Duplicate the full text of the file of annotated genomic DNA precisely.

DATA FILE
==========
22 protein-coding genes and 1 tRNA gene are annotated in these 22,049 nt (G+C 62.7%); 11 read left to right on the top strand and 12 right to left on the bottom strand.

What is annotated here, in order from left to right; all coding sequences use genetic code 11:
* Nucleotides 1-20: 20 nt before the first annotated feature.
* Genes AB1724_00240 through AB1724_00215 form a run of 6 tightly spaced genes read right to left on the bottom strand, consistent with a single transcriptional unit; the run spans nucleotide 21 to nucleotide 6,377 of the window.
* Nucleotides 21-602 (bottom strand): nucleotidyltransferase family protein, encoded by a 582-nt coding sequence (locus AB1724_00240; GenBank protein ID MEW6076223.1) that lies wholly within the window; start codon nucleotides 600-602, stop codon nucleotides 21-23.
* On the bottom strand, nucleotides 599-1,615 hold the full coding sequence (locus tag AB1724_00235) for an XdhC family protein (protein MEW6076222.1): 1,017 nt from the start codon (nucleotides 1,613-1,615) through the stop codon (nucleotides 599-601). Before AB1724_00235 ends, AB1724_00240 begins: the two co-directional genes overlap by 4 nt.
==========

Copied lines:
22 protein-coding genes and 1 tRNA gene are annotated in these 22,049 nt (G+C 62.7%); 11 read left to right on the top strand and 12 right to left on the bottom strand.

What is annotated here, in order from left to right; all coding sequences use genetic code 11:
* Nucleotides 1-20: 20 nt before the first annotated feature.
* Genes AB1724_00240 through AB1724_00215 form a run of 6 tightly spaced genes read right to left on the bottom strand, consistent with a single transcriptional unit; the run spans nucleotide 21 to nucleotide 6,377 of the window.
* Nucleotides 21-602 (bottom strand): nucleotidyltransferase family protein, encoded by a 582-nt coding sequence (locus AB1724_00240; GenBank protein ID MEW6076223.1) that lies wholly within the window; start codon nucleotides 600-602, stop codon nucleotides 21-23.
* On the bottom strand, nucleotides 599-1,615 hold the full coding sequence (locus tag AB1724_00235) for an XdhC family protein (protein MEW6076222.1): 1,017 nt from the start codon (nucleotides 1,613-1,615) through the stop codon (nucleotides 599-601). Before AB1724_00235 ends, AB1724_00240 begins: the two co-directional genes overlap by 4 nt.